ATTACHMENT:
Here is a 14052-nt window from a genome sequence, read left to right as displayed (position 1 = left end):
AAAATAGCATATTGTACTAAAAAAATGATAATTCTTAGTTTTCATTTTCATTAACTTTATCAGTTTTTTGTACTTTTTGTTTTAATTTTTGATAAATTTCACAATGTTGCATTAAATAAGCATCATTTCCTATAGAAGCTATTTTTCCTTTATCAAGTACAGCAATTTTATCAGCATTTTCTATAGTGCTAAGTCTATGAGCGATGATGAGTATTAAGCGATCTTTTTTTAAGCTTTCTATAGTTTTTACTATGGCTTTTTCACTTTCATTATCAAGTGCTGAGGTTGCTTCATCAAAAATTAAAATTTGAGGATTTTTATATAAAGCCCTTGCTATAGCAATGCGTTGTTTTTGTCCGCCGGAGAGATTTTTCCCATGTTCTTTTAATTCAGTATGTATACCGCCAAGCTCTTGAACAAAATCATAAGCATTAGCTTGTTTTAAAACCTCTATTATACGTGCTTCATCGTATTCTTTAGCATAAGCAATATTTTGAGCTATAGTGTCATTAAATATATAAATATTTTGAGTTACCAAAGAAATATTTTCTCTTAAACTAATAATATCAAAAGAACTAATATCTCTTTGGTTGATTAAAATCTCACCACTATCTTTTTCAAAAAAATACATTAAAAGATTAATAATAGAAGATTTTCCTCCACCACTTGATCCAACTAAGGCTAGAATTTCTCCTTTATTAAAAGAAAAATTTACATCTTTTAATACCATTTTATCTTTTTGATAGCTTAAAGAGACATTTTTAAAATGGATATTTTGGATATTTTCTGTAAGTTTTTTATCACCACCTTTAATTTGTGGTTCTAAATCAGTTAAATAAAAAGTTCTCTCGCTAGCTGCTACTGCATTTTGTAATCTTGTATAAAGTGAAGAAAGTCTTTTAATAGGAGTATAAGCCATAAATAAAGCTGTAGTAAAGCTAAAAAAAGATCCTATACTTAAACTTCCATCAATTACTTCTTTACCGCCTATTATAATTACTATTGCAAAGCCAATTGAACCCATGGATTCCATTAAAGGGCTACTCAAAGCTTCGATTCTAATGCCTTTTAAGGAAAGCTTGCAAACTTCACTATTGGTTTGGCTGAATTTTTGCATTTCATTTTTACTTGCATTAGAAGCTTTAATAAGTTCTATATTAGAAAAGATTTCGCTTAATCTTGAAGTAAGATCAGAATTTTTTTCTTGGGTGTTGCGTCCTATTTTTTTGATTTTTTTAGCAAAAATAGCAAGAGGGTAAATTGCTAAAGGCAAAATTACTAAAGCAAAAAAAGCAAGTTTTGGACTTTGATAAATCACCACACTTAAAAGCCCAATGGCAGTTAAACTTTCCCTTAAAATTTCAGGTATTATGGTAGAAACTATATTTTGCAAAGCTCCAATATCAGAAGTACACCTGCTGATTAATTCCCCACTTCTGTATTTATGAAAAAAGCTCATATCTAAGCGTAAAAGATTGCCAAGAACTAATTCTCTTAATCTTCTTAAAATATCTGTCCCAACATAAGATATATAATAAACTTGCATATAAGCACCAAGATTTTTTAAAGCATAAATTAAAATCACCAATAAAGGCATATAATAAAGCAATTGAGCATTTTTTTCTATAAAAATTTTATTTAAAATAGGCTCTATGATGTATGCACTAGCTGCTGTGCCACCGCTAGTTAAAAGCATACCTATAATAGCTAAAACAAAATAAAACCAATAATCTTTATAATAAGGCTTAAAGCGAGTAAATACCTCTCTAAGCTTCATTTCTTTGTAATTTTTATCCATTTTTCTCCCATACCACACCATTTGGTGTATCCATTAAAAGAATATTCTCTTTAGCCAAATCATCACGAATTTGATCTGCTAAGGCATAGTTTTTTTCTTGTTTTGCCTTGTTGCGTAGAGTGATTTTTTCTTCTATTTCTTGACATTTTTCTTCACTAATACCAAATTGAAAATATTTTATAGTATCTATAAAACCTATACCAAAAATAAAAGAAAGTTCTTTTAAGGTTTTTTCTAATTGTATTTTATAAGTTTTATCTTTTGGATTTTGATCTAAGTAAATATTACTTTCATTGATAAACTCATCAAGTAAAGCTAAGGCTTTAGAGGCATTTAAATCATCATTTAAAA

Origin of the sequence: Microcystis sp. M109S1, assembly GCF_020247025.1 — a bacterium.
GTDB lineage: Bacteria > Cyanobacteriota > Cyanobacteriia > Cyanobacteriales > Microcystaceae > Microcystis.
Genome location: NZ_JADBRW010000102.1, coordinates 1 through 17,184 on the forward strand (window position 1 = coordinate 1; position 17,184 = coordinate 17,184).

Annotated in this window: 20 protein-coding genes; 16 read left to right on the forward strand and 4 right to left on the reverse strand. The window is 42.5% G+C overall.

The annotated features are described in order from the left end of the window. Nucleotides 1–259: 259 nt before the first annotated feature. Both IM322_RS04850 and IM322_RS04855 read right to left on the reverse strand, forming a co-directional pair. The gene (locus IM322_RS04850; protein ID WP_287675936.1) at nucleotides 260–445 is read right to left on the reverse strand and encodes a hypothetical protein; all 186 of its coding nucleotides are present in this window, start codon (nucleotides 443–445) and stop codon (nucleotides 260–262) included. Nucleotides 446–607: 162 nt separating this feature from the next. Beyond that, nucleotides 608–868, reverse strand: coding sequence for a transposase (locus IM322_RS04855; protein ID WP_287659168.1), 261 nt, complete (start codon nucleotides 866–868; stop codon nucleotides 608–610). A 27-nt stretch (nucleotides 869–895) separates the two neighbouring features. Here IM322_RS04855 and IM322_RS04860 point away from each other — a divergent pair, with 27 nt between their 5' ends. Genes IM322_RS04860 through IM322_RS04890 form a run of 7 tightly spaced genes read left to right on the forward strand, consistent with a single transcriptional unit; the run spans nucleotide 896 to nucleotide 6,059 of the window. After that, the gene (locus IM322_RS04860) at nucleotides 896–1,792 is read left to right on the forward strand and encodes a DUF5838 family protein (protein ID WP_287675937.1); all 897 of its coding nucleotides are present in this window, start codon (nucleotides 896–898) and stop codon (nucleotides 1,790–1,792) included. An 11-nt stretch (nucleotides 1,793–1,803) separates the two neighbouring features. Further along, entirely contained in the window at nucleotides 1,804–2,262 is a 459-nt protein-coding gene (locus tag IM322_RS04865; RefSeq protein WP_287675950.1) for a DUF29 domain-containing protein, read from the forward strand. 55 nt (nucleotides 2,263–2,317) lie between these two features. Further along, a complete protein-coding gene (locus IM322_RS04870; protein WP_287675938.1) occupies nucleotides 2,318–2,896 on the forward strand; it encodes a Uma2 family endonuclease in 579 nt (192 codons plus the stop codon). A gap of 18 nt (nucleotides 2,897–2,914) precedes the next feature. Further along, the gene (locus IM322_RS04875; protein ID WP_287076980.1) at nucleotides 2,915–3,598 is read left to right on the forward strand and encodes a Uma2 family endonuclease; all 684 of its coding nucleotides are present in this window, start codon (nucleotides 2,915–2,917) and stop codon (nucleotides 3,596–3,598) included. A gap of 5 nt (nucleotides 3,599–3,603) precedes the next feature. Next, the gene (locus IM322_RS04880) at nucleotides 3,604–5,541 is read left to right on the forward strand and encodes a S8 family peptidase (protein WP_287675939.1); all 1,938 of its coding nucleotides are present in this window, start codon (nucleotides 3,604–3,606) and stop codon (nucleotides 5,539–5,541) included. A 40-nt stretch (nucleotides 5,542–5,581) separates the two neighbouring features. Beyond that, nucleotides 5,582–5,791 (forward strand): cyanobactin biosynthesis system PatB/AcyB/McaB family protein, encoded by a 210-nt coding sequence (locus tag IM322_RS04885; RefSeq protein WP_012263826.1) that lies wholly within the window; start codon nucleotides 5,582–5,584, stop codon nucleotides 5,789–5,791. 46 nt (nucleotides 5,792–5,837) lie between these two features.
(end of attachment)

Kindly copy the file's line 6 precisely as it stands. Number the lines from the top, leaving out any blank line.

Annotated in this window: 20 protein-coding genes; 16 read left to right on the forward strand and 4 right to left on the reverse strand. The window is 42.5% G+C overall.